somecommand > >( tee -a logfile ) 2>$1 || emergencyaction

cool


John
--------------------
( a boring Japan blog , Japan Links, idle twitterings  and GitStuff )
#! forum moderator    BunsenLabs

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#57 2013-02-01 03:53:47

johnraff
nullglob
From: Nagoya, Japan
Registered: 2009-01-07
Posts: 4,148
Website

Re: shell script bits & pieces thread

The thread is old, but this stuff doesn't go out of date so fast...

I hit a problem yesterday when a script, running as normal user, wanted to check a system folder and take some action if it didn't exist:

[[ -d /path/to/folder ]] || return_error

Unfortunately the folder 'to' belongs to root, and permissions are 700, so the script is not allowed to look inside to see 'folder', so the test always fails.

One way out would be to run the whole script as root but that would cause problems elsewhere, eg every file it made would belong to root...

Another way is to run the command with sudo. However

sudo [[ -d /path/to/folder ]] || return_error

gives

sudo: '[[': command not found

Sudo does not have access to any builtin shell commands, only external calls. Fortunately there is a command 'test' which does the same as the shell builtin '[', so finally this works:

sudo test -d /path/to/folder || return_error

vYTUxZQ


John
--------------------
( a boring Japan blog , Japan Links, idle twitterings  and GitStuff )
#! forum moderator    BunsenLabs

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#58 2013-02-02 08:33:15

r0n d0n
New Member
From: 'mericuh
Registered: 2012-11-19
Posts: 8

Re: shell script bits & pieces thread

I've put together this from several sources a while back (can't remember where), and I really only understood it enough to make it work. I've put this in my .bashrc to make it permanent, but you can enter this in the terminal to test it out before you commit.

I may be forgetting some things,  but this will display "user@host : )" in green on the terminal prompt when a command exits with no errors, and the smiley will turn into a ": ( " and become red when the command exits with errors. Also, the current directory is up on the title bar.

export PS1="\[\e]2;\u@\H \W\a\e[32;1m\]\[\e[01;32m\]\u@\h \[\e[01;34m\] \`if [ \$? = 0 ]; then echo -e '\e[01;32m:)'; else echo -e '\e[01;31m:('; fi\` \[\e[01;34m\]$\[\e[00m\]\[\e[0m\] "

>lurk moar

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#59 2013-02-03 15:51:56

pvsage
Internal Affairs
From: North Carolina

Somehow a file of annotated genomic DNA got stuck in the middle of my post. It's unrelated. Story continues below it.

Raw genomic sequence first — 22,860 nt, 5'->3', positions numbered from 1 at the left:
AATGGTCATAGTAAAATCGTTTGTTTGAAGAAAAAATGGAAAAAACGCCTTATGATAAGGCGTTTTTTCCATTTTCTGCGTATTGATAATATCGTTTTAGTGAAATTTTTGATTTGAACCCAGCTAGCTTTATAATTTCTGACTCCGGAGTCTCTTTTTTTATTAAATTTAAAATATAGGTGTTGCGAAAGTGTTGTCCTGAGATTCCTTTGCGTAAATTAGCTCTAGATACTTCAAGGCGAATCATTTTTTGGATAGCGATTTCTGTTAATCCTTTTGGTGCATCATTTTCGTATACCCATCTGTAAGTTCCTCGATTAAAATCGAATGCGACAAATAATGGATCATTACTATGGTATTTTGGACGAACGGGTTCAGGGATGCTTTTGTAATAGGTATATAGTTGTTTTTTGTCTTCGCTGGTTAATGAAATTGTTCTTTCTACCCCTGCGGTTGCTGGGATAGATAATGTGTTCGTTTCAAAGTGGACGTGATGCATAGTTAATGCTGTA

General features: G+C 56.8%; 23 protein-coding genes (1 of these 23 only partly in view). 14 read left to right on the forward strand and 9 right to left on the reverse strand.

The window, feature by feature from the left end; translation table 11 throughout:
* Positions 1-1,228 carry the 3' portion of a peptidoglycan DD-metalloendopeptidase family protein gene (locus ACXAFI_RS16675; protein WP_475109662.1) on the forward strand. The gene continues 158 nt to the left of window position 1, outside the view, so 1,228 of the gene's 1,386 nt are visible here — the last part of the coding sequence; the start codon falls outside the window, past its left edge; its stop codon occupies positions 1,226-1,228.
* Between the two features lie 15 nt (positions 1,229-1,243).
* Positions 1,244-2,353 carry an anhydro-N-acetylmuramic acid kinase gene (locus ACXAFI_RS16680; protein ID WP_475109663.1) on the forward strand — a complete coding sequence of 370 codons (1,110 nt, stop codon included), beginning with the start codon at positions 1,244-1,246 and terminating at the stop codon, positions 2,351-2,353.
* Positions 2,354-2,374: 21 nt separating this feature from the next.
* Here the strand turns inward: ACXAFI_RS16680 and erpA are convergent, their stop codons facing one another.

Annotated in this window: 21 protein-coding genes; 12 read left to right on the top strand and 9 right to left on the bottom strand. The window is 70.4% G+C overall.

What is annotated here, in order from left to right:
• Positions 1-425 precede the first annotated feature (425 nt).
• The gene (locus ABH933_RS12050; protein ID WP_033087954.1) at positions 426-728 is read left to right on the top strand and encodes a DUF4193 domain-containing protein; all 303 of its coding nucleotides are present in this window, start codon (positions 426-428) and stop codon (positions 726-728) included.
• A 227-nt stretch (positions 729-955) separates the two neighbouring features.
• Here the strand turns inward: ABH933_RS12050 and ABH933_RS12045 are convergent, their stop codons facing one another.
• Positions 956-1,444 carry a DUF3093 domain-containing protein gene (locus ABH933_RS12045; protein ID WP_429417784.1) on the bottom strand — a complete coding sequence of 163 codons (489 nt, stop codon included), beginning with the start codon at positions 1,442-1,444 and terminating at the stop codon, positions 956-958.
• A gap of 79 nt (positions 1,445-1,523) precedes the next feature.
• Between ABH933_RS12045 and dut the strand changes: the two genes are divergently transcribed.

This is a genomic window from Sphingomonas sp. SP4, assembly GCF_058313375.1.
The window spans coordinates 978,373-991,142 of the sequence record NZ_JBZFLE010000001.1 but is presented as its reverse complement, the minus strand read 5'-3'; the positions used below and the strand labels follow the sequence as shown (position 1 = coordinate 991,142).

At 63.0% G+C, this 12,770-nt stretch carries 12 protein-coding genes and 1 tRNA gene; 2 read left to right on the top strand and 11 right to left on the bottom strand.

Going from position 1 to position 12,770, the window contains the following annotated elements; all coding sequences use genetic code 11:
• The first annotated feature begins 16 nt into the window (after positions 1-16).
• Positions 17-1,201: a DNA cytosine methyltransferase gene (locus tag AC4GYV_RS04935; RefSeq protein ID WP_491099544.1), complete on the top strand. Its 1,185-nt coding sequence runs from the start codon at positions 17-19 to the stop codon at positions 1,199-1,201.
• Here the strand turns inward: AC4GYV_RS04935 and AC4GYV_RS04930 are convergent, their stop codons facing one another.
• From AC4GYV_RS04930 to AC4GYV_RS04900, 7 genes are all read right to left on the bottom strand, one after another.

Registered: 2009-10-18
Posts: 13,970

Re: shell script bits & pieces thread

Problem:  avconv/ffmpeg puts invalid XING headers on converted mp3 files, both CBR and VBR, resulting in an mp3 that isn't properly searchable on some portable mp3 players and reports incorrect song length in some media player software.

Workaround:  Have avconv/ffmpeg write to temporary file, process through vbrfix, delete temporary file.  (EDIT:  You can specify the same filename for both input and output; vbrfix writes to a temporary file.  This negates the need to remove your initial temporary file.  Also, if you use the -always switch with vbrfix, it will fix CBR mp3s as well.)

Example:

#!/bin/bash
for i in *.mp3
do
  avconv -i "$i" -acodec libmp3lame -aq 0 "${i%.flv}-temp.mp3"
  vbrfix -always "${i%.flv}.mp3" "${i%.flv}.mp3"
done

This is a known bug in avconv/ffmpeg that keeps cropping up; hopefully the developers will nail this down eventually. roll

Last edited by pvsage (2013-02-03 16:24:52)

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#60 2013-06-03 17:58:56

Doomicide
#! Junkie
From: the Nightosphere
Registered: 2011-06-24
Posts: 472
Website

Re: shell script bits & pieces thread

@johnraff: Hint taken, I'll just use this post for some stuff from my mkshrc:

function repeat() {
        for i in {1..${1}}; do
                "${2}"
        done
}


function calc() {
 
        awk "BEGIN{ print $* }"
}

function sprunge() {
        for arg in ${@}; do
                cat $arg | curl -F 'sprunge=<-' http://sprunge.us
        done
}

function trans() {
        lynx -nonumbers -nolist -nolog -dump "http://odict.leo.org/ende?search=$1" \
        | sed -n "/Direct matches/,/[NoaA]*dditional matches$/ { s/\[_\]\s*//; p}" \
        | sed '1d;$d'
}

Last edited by Doomicide (2013-06-04 09:47:51)


“From each according to his faculties; to each according to his needs”
Look at the code. Look at the silly code!

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#61 2013-06-04 04:01:57

johnraff
nullglob
From: Nagoya, Japan
Registered: 2009-01-07
Posts: 4,148
Website

Re: shell script bits & pieces thread

Thanks Doomicide! A full-blown, and useful, script like this might deserve its own thread in fact, so people can comment or make suggestions...

To be honest, I really envisaged this thread for handy scraps of code that don't really merit their own thread. That said, all contributions are welcome! smile


John
--------------------
( a boring Japan blog , Japan Links, idle twitterings  and GitStuff )
#! forum moderator    BunsenLabs

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#62 2013-11-15 03:37:50

cloverskull
#! Junkie
Registered: 2013-10-26
Posts: 377

Re: shell script bits & pieces thread

Old thread, sorry, just found it smile  In my bashrc, I put the following:

eval `dircolors`

That way, when I ssh from another box, the colors are actually readable on a black background.

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#63 2015-12-10 05:16:44

johnraff
nullglob
From: Nagoya, Japan
Registered: 2009-01-07
Posts: 4,148
Website

Re: shell script bits & pieces thread

This general topic is continued on the BunsenLabs forums.


John
--------------------
( a boring Japan blog , Japan Links, idle twitterings  and GitStuff )
#! forum moderator    BunsenLabs